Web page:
Here is an inversion of the famous phrase that encourages people to "Think Globally, Act Locally," a slogan attributed to the late Patrick Geddes, a Scottish biologist, geographer, philanthropist and pioneering town planner: "Think Locally, Act Globally" because, when you travel abroad (for work or leisure), your body does not vacation with you; magically suspending the conversion of sugar and carbohydrates into fat, while building muscle mass (and lowering your blood pressure, levels of bad cholesterol and resting heart rate) without the need to exercise anything more than the lifting—and consumption—of forkfuls of cake and sundry assortments of pastries.
The same rule applies to the outdoors, as if the ultraviolet (UV) rays of the sun are less harmful to your skin when walking the streets of Paris or Tokyo rather than exploring the monuments of Washington, DC, or hiking the Appalachian Mountains in the midday heat and humidity of an afternoon in July.
And yes, that point also extends to that most petulant pest, the mosquito. This insect travels without a passport or identification—no customs agents patrol the border, and no immigration officials screen (or put up screens) for this enemy—because, I assure you, summer is a feeding frenzy for mosquitoes in Rome and Barcelona just as it is a menace for residents of New York and Miami, in addition to visitors touring the byways of New Orleans and Dallas.
I offer this cautionary summary from experience because, as the founder of Kiss My Itch Goodbye®, which is an organic means of alleviating the symptoms of chronic itch and irritated skin, I know that an airline ticket may be an escape from the workaday stress of deadlines and proposals but it is not a reprieve from sound nutrition and Mother Nature.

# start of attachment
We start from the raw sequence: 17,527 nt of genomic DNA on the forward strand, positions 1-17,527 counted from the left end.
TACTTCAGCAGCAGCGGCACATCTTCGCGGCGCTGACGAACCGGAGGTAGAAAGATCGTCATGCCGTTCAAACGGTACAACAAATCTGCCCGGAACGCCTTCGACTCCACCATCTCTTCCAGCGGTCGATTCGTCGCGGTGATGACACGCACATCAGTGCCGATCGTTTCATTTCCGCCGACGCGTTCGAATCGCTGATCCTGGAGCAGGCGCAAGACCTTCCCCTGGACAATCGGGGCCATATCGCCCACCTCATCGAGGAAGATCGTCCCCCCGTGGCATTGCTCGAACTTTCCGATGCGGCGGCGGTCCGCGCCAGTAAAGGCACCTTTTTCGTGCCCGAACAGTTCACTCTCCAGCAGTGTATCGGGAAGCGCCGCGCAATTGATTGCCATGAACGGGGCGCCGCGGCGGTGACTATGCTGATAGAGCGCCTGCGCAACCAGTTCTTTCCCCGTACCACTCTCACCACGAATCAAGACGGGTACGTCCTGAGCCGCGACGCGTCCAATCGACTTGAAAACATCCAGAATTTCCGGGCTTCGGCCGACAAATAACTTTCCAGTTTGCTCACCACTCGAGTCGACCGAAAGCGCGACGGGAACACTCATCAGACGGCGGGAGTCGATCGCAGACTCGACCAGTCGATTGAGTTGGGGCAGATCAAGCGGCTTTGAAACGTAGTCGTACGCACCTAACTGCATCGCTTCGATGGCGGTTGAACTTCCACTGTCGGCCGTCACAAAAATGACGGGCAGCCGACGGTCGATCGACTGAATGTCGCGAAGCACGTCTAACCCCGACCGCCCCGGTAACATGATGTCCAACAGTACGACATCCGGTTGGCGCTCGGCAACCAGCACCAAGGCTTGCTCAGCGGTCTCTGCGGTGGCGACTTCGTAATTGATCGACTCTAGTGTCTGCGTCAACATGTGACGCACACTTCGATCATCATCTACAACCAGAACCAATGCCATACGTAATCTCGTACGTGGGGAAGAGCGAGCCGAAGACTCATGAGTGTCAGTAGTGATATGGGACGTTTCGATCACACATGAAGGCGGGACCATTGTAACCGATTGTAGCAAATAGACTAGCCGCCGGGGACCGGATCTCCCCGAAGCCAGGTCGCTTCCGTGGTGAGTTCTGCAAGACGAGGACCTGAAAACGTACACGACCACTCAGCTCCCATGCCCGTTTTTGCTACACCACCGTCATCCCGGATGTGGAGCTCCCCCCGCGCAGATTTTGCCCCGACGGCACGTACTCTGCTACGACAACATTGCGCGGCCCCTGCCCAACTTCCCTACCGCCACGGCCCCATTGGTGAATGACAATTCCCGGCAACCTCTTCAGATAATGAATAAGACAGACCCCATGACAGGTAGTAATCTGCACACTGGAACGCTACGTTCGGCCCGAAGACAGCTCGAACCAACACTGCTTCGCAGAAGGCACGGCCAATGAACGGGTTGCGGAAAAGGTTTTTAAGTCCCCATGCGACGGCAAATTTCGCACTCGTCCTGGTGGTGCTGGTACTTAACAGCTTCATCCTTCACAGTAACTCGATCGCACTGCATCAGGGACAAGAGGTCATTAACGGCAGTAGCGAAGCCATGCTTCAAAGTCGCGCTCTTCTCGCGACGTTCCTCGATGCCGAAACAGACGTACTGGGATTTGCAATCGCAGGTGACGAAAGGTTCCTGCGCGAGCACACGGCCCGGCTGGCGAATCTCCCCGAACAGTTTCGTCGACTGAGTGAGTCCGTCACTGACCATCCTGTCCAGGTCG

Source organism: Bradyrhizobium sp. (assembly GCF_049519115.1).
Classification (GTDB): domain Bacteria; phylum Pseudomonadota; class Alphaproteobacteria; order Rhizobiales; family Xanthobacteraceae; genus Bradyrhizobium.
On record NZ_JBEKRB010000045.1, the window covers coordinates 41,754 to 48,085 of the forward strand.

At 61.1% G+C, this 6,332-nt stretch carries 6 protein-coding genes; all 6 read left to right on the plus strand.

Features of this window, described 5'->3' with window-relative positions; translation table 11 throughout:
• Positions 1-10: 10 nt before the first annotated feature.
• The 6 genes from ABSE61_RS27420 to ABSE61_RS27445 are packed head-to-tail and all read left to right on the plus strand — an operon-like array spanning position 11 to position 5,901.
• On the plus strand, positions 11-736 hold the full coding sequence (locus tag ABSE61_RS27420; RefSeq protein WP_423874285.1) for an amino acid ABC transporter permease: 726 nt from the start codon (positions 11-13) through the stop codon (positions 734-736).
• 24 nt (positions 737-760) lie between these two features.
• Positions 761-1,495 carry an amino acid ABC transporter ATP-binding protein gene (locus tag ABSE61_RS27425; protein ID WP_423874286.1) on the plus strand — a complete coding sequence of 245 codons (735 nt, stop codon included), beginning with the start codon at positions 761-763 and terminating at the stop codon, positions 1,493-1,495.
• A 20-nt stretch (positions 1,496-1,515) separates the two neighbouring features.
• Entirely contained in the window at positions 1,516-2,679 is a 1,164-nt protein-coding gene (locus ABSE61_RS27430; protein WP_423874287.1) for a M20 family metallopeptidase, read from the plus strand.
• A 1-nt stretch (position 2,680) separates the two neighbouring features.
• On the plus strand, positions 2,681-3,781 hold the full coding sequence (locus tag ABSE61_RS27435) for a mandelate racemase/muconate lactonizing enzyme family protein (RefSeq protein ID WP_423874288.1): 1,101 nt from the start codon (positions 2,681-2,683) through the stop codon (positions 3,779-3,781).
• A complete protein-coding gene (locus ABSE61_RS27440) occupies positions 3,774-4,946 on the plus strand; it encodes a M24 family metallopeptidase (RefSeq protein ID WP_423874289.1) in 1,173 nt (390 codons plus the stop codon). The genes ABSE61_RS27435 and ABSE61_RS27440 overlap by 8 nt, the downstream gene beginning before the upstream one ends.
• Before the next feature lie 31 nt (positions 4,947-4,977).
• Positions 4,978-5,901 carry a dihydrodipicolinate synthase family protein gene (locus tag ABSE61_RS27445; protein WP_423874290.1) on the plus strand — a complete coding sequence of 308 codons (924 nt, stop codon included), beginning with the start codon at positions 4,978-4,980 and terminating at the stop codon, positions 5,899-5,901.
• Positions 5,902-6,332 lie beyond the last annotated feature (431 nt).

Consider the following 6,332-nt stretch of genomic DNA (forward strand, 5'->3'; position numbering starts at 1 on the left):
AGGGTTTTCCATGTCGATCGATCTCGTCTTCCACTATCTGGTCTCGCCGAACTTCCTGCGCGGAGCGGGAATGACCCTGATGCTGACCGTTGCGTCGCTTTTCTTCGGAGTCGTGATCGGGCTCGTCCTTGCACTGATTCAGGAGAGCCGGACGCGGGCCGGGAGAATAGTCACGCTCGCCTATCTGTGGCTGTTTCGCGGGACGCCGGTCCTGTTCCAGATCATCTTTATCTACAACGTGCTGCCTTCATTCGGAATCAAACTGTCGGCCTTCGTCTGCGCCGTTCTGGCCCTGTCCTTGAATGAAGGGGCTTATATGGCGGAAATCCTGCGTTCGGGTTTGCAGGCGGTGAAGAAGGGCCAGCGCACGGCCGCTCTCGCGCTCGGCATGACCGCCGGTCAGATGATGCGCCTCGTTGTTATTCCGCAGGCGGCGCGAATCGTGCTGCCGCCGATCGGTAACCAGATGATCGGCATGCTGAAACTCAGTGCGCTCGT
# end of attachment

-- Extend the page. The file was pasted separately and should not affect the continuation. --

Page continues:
I write these words as a reminder that good health is not a seasonal phenomenon, inviting us to gorge ourselves in winter and purge ourselves in summer. Nor is it a chance to forgo the necessary protection that will lessen the effects of the scrapes, scratches, bumps and inflamed patches of skin that result from insect bites or allergies.
We need to be mindful of these facts, lest we leave ourselves vulnerable to poor health, or a sudden onset of otherwise avoidable skin conditions.
My advice is not, however, a warning not to have fun.
On the contrary, you should enjoy the rest and comfort of a trip to an exotic locale or a family vacation to a series of historic sites. At the same time, you need not "go native" by binge eating, substituting alcohol and soft drinks for water, and using your skin as a tanning bed.
These suggestions are practical and safe. Indeed, there is nothing unreasonable about these quite reasonable ideas because simple awareness of the obvious—knowledge of one's environment—is the fastest way to prevent troublesome mistakes and costly (to a person's health and wellness) consequences.
Travel in happiness!
Posted on WholeFoodsMagazine.com 7/8/2015